Dictator Slays Millions In Last-Minute Push To Be Time's Man Of ...
Than Shwe Burma (Myanmar): The World's Worst Dictators--2007 ... One of the most secretive world leaders ...... Among the numerous “offenses” for which Burmese have been arrested are selling tapes of CNN and BBC coverage of the 2004 tsunami and for “hiding in the dark.”
Profile: Senior General Than Shwe - Telegraph has ruled the country for the last 15 years, during which he has made no concessions to the democracy movement led by Aung San Suu Kyi. ......... firm hardliner and nationalist ...... is said to despise her with such passion that his aides are forbidden to mention her name in his presence. ...... Like many despots, he blames his country’s woes on foreigners .... the junta would “crush, hand-in-hand with the entire people, every danger of internal and external destructive elements obstructing the stability and development of the state” ....... A reclusive individual, he is rarely seen in public or even mentioned by state media, except at official occasions. ....... he has manoeuvred among the factions of the military to give himself a firm grip on power. ....... Lt-Gen Khin Nyunt, who was open to talks with Ms Suu Kyi and perceived as a rival centre of authority within the dictatorship, was ruthlessly purged and convicted of corruption, along with many of his supporters.
BBC NEWS | Asia-Pacific | Burma leader's lavish lifestyle aired a rare glimpse into a lavish lifestyle. ..... "It's outrageous, just outrageous, especially when you consider that most Burmese live in extreme poverty," Aung Zaw, the editor of Irrawaddy, a publication run by Burmese journalists in exile, told Reuters news agency. ...... Than Shwe himself is seen in the video, walking stiffly at his daughter's side in traditional Burmese dress - a rare glimpse of him out of military uniform.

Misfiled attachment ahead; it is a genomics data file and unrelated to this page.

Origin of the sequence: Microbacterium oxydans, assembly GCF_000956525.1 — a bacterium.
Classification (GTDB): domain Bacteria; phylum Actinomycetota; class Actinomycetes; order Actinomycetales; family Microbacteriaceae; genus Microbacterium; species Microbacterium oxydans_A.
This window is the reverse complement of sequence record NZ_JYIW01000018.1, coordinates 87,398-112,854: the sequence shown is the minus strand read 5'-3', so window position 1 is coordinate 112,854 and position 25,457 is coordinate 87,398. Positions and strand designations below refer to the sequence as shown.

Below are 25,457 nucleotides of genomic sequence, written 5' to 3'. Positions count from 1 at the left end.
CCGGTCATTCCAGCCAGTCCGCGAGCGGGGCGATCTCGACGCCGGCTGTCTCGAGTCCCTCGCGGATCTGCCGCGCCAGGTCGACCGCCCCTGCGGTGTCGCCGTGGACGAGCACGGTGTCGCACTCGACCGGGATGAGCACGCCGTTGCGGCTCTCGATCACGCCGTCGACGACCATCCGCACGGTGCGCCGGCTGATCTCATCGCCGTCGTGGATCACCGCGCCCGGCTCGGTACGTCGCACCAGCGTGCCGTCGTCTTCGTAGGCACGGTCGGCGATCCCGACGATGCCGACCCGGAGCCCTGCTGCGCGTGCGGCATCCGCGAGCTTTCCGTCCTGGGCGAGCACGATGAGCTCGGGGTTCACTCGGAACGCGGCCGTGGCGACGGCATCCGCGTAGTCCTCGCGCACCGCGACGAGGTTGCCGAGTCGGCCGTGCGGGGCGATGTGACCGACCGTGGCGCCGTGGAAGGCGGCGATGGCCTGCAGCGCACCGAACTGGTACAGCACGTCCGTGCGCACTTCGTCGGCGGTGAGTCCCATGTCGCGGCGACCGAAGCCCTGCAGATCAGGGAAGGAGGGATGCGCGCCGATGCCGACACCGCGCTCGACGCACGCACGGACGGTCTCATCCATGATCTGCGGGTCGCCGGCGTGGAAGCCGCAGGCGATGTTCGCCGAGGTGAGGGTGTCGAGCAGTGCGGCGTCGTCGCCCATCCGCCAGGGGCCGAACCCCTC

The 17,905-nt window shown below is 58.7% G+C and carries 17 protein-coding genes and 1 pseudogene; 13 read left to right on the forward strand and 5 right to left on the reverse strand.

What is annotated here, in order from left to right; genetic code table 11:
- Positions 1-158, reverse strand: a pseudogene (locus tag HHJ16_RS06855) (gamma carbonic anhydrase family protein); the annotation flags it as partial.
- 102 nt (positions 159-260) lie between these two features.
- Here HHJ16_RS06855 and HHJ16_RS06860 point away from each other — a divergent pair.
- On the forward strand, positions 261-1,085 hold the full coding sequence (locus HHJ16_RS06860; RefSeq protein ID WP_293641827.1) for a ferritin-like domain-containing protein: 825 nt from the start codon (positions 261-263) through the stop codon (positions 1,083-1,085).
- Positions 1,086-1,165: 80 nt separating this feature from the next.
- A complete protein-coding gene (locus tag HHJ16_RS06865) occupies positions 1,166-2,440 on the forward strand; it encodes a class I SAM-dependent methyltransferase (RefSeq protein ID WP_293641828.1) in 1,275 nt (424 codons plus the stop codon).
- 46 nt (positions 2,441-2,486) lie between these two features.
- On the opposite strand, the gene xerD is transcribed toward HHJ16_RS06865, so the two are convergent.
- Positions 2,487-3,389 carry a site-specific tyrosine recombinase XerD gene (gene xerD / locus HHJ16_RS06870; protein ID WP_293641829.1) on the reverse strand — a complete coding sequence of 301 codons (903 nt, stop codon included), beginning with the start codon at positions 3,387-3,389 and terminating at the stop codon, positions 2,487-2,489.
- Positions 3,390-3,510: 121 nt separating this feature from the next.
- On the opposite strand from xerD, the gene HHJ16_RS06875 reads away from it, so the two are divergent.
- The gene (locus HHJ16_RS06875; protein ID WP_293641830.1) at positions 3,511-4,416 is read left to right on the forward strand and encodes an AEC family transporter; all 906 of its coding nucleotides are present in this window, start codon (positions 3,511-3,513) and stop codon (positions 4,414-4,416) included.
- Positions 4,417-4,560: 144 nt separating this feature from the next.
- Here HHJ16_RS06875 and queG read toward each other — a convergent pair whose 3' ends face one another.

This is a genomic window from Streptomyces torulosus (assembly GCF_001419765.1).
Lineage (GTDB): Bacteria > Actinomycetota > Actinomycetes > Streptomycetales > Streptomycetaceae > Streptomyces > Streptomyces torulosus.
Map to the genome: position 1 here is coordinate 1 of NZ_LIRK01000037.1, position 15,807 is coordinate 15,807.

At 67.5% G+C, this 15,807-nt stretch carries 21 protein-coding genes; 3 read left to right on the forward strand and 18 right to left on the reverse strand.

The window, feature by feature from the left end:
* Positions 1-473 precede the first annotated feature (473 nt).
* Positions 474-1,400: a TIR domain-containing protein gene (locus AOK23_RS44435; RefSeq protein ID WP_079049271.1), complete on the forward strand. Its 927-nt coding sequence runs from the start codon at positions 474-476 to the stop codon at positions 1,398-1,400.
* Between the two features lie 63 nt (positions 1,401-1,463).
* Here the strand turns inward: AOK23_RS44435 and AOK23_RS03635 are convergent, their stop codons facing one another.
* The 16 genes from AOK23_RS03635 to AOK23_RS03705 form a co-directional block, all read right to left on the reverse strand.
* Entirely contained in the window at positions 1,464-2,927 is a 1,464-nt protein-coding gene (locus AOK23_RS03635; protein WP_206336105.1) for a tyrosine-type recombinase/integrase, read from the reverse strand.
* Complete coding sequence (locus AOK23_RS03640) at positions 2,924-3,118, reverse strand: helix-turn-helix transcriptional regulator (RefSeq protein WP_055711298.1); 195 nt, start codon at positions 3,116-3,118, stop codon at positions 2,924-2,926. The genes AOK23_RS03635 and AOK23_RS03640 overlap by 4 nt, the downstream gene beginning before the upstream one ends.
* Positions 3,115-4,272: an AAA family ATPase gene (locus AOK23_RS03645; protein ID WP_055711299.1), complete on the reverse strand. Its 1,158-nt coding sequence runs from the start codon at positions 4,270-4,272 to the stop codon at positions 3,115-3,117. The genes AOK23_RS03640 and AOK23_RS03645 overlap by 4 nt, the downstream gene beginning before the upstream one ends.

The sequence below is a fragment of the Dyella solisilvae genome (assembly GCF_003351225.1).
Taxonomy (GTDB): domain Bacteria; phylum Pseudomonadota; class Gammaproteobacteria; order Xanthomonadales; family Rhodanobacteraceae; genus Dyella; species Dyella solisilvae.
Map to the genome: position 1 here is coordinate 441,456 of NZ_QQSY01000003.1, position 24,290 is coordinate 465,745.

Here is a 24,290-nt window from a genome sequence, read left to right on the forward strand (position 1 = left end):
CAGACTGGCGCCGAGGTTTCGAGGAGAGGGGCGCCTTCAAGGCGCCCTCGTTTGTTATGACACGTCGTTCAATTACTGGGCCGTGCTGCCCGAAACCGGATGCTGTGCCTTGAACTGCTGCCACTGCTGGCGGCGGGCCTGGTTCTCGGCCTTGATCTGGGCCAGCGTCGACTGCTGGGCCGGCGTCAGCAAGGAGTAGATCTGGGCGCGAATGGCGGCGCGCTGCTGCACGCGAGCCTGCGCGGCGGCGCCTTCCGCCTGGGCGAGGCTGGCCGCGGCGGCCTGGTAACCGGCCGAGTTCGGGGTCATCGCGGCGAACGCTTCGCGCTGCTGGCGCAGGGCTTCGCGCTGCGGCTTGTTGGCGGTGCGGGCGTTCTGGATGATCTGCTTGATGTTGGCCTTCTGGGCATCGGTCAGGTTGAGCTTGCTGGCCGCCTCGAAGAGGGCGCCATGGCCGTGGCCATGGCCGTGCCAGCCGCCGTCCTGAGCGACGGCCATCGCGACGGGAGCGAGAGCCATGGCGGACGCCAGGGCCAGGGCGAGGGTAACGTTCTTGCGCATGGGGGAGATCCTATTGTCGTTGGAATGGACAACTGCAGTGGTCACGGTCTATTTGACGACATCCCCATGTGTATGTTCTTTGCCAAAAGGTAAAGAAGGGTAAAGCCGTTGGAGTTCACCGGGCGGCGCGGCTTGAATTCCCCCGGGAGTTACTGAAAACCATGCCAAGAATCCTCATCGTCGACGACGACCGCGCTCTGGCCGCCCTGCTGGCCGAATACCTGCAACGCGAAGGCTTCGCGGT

Asia Times Online :: Southeast Asia news - The man behind the madness the dictator who rules the country with an iron fist, General Than Shwe, 74, is still obscure, often grimly hidden behind dark sunglasses and a military uniform decorated with medals. ....... the major stumbling block to national reconciliation and the restoration of democracy. ....... his jowls framing a plump, sullen face. ..... widely known to suffer from health problems, for which he frequently seeks medical care in Singapore ....... whether he still has the mental facilities and political judgment ....... recently sent his close family members to Bangkok in case the protests spiral out of control. ...... forced regime change. .... forced labor, torture, systematic rape and the ill-treatment of many of the country's estimated 1,200 political prisoners. ...... Than Shwe could be held directly responsible in an eventual international tribunal. ........ introverted and superstitious leader ...... bizarre decision to move the national capital 400 kilometers north ....... aim of re-establishing the country's long-abolished monarchy as part of a broader political transition where Than Shwe would assume a newly established throne. ....... Than Shwe, a high-school dropout, does not have particularly aristocratic roots ...... his regime's still-frequent warnings that Britain and the United States support subversive elements ......... relentless truth-twisting, severe censorship, endless sloganeering, and rampant jingoism ....... has the credentials for national thought control, based on his work dating back to the 1950s in the army's Psychological Operations Department, when he was involved in churning out nationalistic propaganda. ......... his well-established shoot-to-kill instincts, particularly in counterinsurgency campaigns against minority ethnic-Karen guerrillas in the country's eastern regions, earned him a promotion to captain in 1960. ........ quickly ingratiated himself to the military's top brass by helping General Ne Win seize power in a 1962 military coup, ending the country's short post-independence experiment with democracy. ........ steadily climbed the ranks ...... Than Shwe favors a heavy-handed response over possible negotiations. ....... Ne Win died under house arrest in 2002. ...... whether another ambitious soldier may use the current chaos as pretext to eclipse the ailing Than Shwe and seize power for a new military faction. ..... hosted an unusually lavish wedding for his daughter. ..... the utter disparity in wealth between the military elite and the impoverished general population. ......... Myanmar, along with Somalia, as the most corrupt country in the world in the group's 180-country index for 2007. ....... has been the isolationist counter-force to moderates in the military leadership who have favored more engagement with the outside world and perhaps a more conciliatory approach to the political opposition. ....... known to harbor a personal grudge toward .. Suu Kyi ...... a "notoriously paranoid general" who keeps himself virtually mummified from his own countrymen in the new capital ...... the reclusive general seldom leaves his personal villa and rarely personally addresses the SPDC leadership. ...... "makes very few public appearances, and most Burmese have never heard him speak" ...... "His militaristic speeches, harshly attacking the pro-democracy opposition, are read for him on the government radio and TV, and are given prominence by all government media."